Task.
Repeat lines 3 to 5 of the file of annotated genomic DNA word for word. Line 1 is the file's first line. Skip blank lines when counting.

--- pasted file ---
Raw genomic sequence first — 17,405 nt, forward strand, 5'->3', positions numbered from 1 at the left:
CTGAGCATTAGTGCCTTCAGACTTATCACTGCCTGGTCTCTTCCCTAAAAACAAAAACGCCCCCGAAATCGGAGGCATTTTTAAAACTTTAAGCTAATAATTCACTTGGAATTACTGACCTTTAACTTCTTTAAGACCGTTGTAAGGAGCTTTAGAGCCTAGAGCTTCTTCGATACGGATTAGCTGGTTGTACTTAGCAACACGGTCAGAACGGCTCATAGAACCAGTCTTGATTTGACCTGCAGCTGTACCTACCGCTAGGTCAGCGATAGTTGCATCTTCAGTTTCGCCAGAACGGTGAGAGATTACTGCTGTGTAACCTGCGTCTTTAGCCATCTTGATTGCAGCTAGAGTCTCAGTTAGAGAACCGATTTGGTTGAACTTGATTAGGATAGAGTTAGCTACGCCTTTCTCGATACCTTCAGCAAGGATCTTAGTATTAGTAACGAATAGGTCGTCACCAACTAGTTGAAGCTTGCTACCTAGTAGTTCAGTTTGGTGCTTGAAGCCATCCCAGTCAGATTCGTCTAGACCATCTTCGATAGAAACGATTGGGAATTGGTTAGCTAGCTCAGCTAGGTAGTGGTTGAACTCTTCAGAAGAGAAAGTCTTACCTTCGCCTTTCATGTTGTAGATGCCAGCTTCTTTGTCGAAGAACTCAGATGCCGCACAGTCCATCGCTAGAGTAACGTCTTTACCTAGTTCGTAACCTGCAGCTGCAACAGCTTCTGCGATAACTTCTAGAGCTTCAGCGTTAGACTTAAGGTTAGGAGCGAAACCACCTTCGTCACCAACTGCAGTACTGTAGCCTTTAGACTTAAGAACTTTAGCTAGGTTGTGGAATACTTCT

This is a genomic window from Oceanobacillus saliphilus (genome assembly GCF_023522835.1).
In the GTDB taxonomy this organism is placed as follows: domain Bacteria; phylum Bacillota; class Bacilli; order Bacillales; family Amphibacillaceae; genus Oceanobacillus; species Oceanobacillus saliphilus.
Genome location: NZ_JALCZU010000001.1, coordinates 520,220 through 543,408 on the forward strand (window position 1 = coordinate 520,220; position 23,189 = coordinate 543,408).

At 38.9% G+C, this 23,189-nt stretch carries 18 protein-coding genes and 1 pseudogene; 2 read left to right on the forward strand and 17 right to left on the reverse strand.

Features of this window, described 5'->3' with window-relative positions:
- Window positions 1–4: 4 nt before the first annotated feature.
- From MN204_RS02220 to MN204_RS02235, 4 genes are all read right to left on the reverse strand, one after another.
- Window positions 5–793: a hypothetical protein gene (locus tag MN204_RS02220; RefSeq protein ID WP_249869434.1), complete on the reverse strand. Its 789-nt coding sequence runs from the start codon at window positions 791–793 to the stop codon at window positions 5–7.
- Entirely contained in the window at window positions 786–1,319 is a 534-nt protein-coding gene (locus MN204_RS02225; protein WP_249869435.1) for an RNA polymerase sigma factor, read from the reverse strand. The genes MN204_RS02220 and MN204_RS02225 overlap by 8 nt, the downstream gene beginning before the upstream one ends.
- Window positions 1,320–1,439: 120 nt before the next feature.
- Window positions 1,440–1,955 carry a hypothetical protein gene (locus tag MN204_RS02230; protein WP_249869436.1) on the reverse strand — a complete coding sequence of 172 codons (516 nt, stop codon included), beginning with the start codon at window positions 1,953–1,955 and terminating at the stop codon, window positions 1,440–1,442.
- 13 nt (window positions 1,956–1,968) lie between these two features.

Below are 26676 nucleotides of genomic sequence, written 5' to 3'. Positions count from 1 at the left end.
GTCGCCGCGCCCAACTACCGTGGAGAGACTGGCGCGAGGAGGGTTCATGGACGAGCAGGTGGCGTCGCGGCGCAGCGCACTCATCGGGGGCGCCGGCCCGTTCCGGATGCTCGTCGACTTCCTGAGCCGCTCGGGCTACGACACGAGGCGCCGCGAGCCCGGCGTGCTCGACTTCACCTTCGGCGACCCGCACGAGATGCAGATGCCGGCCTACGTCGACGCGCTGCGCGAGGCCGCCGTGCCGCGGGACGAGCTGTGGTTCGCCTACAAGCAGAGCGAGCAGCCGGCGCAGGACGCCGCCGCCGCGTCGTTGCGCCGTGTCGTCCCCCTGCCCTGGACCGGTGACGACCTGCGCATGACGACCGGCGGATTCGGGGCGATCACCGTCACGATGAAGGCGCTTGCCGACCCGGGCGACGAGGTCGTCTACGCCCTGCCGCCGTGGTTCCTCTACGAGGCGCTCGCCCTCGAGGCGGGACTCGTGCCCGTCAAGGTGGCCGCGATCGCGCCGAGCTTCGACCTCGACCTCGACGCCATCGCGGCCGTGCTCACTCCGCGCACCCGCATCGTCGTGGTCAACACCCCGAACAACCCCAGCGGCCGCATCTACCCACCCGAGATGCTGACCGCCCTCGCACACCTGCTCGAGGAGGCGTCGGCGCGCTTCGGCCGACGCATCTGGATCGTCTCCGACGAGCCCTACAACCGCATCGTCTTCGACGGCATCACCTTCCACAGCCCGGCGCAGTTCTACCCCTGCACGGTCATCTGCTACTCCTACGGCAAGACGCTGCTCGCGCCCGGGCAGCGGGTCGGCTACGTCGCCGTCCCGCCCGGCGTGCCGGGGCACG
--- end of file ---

This is a genomic window from Oceanobacillus saliphilus (genome assembly GCF_023522835.1).
In the GTDB taxonomy this organism is placed as follows: domain Bacteria; phylum Bacillota; class Bacilli; order Bacillales; family Amphibacillaceae; genus Oceanobacillus; species Oceanobacillus saliphilus.
Genome location: NZ_JALCZU010000001.1, coordinates 520,220 through 543,408 on the forward strand (window position 1 = coordinate 520,220; position 23,189 = coordinate 543,408).